Irish and Celtic myths and legends, Irish folklore and Irish fairy tales from the Mythological Cycle
Antediluvian half-demons of the netherworld
No tale of ancient Ireland could be complete without mentioning the Fomorians, dreaded foes of the Tuatha Dé Danann and all who came to conquer Ireland. The meaning of their name is debated even today, although most agree that the first part, fó, means “from below” or “nether” and the latter part means “the sea”, “demons” or “giants”.
And when you read of their deeds and doings, you could be forgiven for thinking all three were accurate.
Descriptions of the Fomors and their behaviour are strange and conflicting in the old legends – some tales tell that they were phenomenally ugly, and celebrated this ugliness, even driving out children who were normal in appearance, taking deformities as a mark of favour from their dark gods. One Fomor might have a large arm and a small arm, while another might have two heads, and another three eyes!
Other tales claim they were born whole enough but became strange in mind and appearance after exposure to the occult ur-light, degenerative radiances and blasphemous smokes of their eldritch rituals.
Some believed that they had the heads of goats, although it may be more likely that they wore goat masks, and others that they were related to the drowned titans of Enoch, the Nephilim. In the Book of Invasions it is said they had but one leg, one eye and one arm! Of course this is a misunderstanding of the crane-stance, a posture they struck when they were casting spells and working magical mischief against their enemies.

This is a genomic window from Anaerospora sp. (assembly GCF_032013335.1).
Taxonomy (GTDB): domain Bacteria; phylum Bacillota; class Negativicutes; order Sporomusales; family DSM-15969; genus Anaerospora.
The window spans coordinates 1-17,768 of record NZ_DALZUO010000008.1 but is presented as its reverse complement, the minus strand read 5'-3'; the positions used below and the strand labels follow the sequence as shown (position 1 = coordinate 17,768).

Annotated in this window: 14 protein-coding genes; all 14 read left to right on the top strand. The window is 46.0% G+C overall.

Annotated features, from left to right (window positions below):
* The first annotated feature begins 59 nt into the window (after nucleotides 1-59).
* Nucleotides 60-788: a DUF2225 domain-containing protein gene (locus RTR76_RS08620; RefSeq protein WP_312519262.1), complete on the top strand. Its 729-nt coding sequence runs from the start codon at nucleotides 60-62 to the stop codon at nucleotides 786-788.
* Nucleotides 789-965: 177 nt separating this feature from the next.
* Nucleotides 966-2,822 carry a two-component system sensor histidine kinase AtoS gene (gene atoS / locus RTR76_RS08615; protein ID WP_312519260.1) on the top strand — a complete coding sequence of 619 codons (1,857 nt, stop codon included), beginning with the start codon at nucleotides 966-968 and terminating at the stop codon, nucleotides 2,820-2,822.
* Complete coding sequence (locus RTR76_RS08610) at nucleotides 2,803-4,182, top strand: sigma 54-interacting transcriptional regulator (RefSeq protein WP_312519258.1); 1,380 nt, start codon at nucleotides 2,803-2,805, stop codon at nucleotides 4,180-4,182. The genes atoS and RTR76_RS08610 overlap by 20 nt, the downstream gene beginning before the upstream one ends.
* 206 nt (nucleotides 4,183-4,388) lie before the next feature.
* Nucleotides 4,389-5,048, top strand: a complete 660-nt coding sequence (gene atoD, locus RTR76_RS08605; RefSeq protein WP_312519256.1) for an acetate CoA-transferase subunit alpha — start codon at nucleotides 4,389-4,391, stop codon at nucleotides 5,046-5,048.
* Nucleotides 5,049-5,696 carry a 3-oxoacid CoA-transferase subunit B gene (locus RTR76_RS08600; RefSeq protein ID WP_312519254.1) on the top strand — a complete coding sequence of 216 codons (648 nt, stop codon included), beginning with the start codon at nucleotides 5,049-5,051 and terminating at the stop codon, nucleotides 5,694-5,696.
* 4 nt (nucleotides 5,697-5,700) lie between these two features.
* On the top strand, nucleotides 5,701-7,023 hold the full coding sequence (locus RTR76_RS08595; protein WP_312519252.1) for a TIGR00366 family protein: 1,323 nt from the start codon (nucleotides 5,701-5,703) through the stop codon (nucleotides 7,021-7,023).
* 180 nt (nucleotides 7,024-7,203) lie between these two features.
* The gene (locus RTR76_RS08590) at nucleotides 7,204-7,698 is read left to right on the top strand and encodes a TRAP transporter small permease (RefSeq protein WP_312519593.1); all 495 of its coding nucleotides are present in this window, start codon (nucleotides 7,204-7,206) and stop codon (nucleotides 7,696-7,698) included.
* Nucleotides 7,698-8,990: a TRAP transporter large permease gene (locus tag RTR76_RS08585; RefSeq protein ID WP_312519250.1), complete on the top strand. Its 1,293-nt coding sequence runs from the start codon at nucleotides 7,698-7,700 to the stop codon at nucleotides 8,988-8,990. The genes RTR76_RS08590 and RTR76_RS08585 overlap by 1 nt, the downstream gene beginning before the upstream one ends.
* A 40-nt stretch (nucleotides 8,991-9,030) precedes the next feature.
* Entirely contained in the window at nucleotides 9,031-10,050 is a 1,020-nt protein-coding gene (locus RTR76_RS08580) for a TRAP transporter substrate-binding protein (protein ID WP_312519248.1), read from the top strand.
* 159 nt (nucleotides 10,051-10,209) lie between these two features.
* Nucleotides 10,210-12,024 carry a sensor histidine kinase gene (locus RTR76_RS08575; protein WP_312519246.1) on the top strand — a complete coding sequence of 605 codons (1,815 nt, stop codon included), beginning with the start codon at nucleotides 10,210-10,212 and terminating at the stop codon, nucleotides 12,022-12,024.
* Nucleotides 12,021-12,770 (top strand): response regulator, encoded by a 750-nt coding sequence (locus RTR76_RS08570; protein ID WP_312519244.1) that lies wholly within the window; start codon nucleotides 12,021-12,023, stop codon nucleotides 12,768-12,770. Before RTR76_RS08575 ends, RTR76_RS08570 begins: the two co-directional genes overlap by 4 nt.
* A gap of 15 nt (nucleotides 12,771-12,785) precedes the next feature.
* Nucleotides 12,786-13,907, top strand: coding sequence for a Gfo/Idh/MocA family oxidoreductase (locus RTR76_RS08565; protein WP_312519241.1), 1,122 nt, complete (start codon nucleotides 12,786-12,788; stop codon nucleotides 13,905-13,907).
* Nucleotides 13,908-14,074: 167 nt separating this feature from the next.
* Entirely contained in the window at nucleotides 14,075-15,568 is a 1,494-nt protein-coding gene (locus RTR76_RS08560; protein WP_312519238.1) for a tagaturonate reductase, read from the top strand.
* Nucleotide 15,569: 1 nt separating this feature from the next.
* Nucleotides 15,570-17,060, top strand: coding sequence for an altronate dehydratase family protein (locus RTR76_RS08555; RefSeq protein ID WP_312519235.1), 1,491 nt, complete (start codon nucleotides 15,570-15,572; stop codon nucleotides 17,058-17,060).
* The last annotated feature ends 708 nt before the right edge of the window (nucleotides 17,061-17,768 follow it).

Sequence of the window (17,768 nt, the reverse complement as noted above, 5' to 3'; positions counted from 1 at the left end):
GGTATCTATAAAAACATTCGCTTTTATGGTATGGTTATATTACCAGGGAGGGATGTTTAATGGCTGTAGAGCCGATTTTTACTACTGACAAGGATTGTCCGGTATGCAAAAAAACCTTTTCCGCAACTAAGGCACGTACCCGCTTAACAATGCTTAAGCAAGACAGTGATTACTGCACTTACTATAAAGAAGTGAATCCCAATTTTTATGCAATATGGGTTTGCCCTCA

And theirs was the old magic, the power of the wyrm they held as a great mystery, that antediluvian sorcery from before the great floods which destroyed the ancient world in its corruption and wickedness. Legends tell that they could control the weather, the mists and the waves of the ocean, bring blight upon the crops, sickness upon the cattle, and plague from their festering pits upon the people. The icy blasts of winter were theirs to command, and deadly spirits from chthonic halls could they summon to question about the past or future, or events far distant.
Balor of the evil eye was one of their great kings, and for this power was he named! So vast was his form and terrifying eye that it took four men to lift the lid, since he kept it closed while amongst his own folk.
It was always covered with seven cloaks to keep it cool. When it was needed, he took the cloaks off one by one. At the first, ferns began to wither. At the second, grass began to redden. At the third, wood and trees began to heat up. At the fourth, smoke came out of wood and trees. At the fifth, everything got red hot. At the sixth and seventh, the whole land caught fire. With his eye he is said to have blasted the islands west of Scotland, which remain bleak and haunted to this day.
Even, it was said, his gaze could turn men to charred stone!